Compassion – Japanese Style


I have the good fortune of spending some time in Japan with my best buddy Ian just now for the Rugby World Cup. What an amazing place. I have been before but they were just fleeting visits. This time I have had the chance to explore and get off the beaten track, to walk and to drive, the cities, towns and countryside.

Tokyo is a crazy mix of new and old, fast and slow, noise and tranquility, but as soon as you get off the expressways and leave the main roads you enter a different world.

However, I was struck by a consistent theme, no matter be it in a crowded city, travelling the roads, using the public transport (pretty awesome and a great example of what you can achieve if you invest in infrastructure, but that’s another blog) or running through country lanes. There is no rubbish anywhere. None. No litter, no plastic stuck in hedgerows, no cigarette butts, no dog poo!  The streets are clean, the roadside spotless, the public transport shiny!

Yet, there are no rubbish bins either and no street cleaners. So if there is nowhere to put it and no one is picking it up, that means that the people of Japan as a nation, take responsibility for their own rubbish. They don’t chuck it. They take it home.

Then I stumbled across this article, “What Japan Can Teach us about Cleanliness” on the BBC News website and it dawned on me what it is all about, (link below).

The article is right. It is all about respect. Respecting each other, the towns and cities and the planet. You don’t need an army of picker-uppers if the collective will of the people is to show each other basic respect. Japan has created a coherent collective culture of respect so it is not about enforcement of a compliant public, it is the outcome of commitment.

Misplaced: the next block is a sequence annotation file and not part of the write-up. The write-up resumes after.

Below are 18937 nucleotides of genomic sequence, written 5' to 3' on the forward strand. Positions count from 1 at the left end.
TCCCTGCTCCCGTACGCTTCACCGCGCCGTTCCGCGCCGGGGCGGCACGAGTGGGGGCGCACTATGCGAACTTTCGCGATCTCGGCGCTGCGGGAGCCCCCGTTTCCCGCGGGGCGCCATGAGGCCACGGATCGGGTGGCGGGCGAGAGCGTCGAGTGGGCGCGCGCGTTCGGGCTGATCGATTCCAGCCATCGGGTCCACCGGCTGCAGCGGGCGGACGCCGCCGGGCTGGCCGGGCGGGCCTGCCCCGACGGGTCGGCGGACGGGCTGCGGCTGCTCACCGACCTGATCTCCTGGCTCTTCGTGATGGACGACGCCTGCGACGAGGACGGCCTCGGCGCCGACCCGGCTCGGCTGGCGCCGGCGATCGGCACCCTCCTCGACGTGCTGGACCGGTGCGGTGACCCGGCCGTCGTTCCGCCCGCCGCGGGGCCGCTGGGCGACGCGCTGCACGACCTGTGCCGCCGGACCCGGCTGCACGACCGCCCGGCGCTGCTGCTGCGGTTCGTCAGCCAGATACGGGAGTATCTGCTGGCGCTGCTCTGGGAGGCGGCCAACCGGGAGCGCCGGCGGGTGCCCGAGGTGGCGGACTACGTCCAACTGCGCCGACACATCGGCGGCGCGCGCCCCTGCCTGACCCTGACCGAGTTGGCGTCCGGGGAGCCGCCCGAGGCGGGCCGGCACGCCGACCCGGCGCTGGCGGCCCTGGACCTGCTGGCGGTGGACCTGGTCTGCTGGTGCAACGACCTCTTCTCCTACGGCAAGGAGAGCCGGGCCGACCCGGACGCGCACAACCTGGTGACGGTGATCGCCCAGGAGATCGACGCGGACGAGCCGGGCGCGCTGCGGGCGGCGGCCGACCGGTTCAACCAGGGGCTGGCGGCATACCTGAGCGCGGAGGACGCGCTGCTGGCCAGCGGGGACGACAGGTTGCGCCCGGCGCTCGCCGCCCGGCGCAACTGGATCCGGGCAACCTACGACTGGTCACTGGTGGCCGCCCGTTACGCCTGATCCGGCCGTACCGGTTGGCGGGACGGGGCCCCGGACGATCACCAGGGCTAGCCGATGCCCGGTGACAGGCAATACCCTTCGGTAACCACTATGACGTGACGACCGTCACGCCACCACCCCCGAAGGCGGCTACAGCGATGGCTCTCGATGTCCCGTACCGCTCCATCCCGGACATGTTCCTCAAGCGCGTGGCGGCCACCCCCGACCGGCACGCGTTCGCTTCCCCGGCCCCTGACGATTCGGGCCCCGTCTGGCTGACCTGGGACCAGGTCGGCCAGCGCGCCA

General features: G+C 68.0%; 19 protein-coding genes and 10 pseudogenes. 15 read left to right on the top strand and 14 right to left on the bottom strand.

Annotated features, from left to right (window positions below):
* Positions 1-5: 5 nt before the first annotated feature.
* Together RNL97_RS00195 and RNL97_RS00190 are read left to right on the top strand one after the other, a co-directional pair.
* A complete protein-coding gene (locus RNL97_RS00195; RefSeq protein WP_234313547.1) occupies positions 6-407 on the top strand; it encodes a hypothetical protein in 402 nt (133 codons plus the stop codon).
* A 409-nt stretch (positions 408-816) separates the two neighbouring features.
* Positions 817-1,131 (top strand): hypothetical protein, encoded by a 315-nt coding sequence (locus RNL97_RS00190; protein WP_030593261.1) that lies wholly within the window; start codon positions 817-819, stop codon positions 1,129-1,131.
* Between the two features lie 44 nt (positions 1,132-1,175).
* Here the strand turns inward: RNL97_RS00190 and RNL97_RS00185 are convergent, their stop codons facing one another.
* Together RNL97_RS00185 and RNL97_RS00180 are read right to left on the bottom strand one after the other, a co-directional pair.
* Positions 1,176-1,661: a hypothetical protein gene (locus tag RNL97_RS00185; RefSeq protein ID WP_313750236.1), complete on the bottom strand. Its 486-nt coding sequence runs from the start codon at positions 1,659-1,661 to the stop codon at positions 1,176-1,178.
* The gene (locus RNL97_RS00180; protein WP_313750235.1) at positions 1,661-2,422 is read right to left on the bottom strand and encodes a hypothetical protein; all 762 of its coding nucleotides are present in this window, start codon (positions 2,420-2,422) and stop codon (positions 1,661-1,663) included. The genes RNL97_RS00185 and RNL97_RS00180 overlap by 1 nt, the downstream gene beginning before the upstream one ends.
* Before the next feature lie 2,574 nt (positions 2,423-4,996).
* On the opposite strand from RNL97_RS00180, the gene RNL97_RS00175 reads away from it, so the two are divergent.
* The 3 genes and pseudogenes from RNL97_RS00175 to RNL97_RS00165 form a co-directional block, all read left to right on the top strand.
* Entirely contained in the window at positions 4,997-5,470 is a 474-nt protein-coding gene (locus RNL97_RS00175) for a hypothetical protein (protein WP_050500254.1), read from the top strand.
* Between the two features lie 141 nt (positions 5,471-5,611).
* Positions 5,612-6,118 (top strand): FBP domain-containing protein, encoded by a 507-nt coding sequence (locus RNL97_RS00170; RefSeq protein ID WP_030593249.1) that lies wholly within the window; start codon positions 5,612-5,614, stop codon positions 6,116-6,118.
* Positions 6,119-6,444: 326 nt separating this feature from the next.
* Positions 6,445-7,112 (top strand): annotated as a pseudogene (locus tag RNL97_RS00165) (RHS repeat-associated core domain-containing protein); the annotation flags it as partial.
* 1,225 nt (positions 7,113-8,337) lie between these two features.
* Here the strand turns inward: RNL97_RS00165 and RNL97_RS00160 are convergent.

We talk about “showing respect”. In other words, respect is not just a thought process, it needs to be demonstrated through visible actions for it to be seen. If I do not act on my respectful thoughts and feelings then, in reality, I am not being respectful.

This is the same as compassion. If compassion is “empathy with positive action”, then that could also be used to define respect. You can see that I am being respectful of and to you as I am doing the things to you that you enjoy/need/feel good by; and that is being compassionate.

The good people of Japan know that littering is bad in so many ways; they are practicing compassion but being responsible for their own waste; they are respecting themselves, each other, the planet and all sentient beings.

Compassion and respect go hand in hand; they are inseparable.

Thank you Japan; there is much we can learn from you.


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